RECs provide the necessary secondary stream of revenue to fill this gap between the wholesale spot price and their actual costs. So, the lower the wholesale price, the REC price must increase accordingly.

    The end result of this merit order effect on customer bills is therefore ambiguous – the higher REC price will still be passed through to customers, so any reduction to wholesale costs through the merit order effect may very well be cancelled out through muich higher REC prices.

    AGL have writen about this “wedge effect” a number of times – might be worth acknowledging this in future commentary on the merit order effect.

  • glen

    As a householder AGL is selling me power at about $250 per megawatt hour, this price is rising. I make electricity (solar pv) at about $160 per megawatt hour, this price is falling. From my point of view buying power from a coal plant, 1000’s of kilometres away, is subsidising sub-economic technology.

  • steve the sparky

    AGL’s behaviour in South Australia is laughable…. Don’t forget Giles, they have effectively paid for a big chunk of customers here twice…. Firstly when they brought them from the state governments ETSA and then they had to buy back all the profitable SME’s again with the purchase of Powerdirect.

    AGL would be well and truly underwater in SA… the brought Torrens Island Power Station an aged gas fired clunker that is well past it’s used by date.

    An ex-AGL renewables engineer told me the company was shiting itself with it’s exposure to wind as it was experiencing huge cost blow outs in maintenance and going to offload the risk to other institutions.

    AGL have creamed retail customers for years…. especially all those poor sods that did not go on market contracts…

  • Robert Johnston

    Good luck being a retailer and taking on the incumbent one in a market where the incumbent (AGL) has a massive market share AND owns most of the generation…. you will be broke in under a month unless you have very good wholesale supply contracts (not easy with a very small market share).

    Anyone remember the ACCC looking at AGL’s use of rebidding of Torrens Island PS at high demand periods and the spot price being at $10k/MWh for many many hours a couple of summers ago?

    The reality is AGL wanted no more generation in SA BEFORE ESCOSA decided to move away from the LRMC method – this is just a tool they are using to press the issue.

  • Ewan

    Aren’t we in a situation where energy use in the NEM is going down and we don’t need new investment in generation capacity anyway?
    This is clearly a simplistic argument, but as coal generators become uneconomic and are closed down, supply drops and wholesale prices rise stimulating further (hopefully renewable) investment.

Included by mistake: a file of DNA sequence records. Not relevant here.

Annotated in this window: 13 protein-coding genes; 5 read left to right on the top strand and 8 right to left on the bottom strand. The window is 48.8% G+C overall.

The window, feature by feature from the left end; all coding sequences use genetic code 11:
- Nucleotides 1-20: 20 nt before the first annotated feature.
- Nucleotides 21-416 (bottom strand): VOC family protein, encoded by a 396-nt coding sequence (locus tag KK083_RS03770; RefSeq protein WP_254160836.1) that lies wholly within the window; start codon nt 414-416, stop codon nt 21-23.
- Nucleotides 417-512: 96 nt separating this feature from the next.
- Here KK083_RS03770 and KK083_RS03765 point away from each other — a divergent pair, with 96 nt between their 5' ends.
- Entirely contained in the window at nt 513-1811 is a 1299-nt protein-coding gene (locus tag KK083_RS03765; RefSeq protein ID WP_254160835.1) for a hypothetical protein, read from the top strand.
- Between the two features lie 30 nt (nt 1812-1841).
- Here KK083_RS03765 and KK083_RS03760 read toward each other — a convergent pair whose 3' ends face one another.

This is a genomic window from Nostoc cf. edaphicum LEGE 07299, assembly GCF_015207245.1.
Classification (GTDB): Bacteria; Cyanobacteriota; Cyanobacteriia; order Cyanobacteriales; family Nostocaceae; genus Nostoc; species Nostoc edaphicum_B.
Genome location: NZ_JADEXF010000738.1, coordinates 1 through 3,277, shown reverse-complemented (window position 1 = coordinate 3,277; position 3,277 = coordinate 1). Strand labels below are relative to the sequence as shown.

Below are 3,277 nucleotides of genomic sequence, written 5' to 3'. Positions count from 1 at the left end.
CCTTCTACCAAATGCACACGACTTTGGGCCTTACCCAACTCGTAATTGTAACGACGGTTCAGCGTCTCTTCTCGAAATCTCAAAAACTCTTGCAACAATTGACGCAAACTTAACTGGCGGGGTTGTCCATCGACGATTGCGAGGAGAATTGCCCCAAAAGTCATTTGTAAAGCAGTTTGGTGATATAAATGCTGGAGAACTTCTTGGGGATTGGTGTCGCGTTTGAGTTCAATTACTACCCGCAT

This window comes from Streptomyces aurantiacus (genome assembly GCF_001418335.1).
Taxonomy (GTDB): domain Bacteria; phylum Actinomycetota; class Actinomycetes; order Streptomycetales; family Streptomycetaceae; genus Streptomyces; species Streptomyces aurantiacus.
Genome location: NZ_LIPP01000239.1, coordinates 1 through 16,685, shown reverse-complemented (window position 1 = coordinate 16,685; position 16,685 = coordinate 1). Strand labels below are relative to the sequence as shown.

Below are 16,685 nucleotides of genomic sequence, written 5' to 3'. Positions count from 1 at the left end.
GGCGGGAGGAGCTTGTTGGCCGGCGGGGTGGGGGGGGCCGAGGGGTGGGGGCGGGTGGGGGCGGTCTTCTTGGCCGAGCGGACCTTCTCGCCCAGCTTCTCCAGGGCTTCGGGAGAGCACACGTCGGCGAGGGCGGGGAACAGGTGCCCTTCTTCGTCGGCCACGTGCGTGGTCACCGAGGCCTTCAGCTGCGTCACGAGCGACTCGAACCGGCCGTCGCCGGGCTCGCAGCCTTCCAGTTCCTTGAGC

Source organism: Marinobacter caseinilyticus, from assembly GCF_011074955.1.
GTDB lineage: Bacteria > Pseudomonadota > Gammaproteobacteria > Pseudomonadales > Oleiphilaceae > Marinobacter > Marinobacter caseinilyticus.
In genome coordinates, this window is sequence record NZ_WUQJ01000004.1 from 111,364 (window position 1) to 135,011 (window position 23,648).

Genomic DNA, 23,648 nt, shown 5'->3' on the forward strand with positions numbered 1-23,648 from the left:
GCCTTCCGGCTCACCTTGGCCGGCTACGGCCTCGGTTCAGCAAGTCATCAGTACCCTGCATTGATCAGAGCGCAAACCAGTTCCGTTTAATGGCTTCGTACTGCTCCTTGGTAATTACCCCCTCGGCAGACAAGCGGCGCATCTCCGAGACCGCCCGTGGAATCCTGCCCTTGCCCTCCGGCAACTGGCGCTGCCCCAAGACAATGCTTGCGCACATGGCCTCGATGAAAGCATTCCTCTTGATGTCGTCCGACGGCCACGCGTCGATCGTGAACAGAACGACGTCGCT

Isn’t this how the market should work?

    • CZ

      Ewan

      Total energy demand use has decreased in the NEM over the previous 3-4 years, both in terms of total energy and peak demand growth.

      Although there is no consensus as to what is causing this, its likely that the relatively mild summers we have experienced over the previous few years have contributed. Also likely is the effect of the GFC, increased solar PV etc. IES has done some work on this (available on their website I believe), indicating that there are multiple possible drivers of this decrease).

      However, this doesn’t necessarily translate into a permanent decrease in demand. While there are many factors at play, I think its safe to say that a return to very high temperatures (and hence very high demand) we will see a return to the kinds of demand spikes we saw in SA in 2008. Coupled with a return to drought, this could see some of the water cooled baseloaders in the NEM constrained in terms of output.

      This potential outcome means that shutting down large volumes of coal fired capacity now, when levels of demand are low, may result in problems down the track.

      Given the very long lead times necessary to build new generation units, we could be left in a situation where we no longer have sufficient capacity to maintain the levels of reliabiltiy we have gotten used to.

      This could not only result in reliability shortfalls, but also increased scope for dominant generators to exerxcise market power and drive the wholesale prices back up.

      • CZ

        So yes, prices may increase – but whether this will translate into further investment is another question. Hopefully so – and hopefully renewables.

        • Ewan

          Interesting, and good points, many thanks CZ.
          It will be interesting to see what the peak and overall demands are in the NEM this summer (assuming we get a warmer drier summer again). I’ll see if I can dig out that IES report.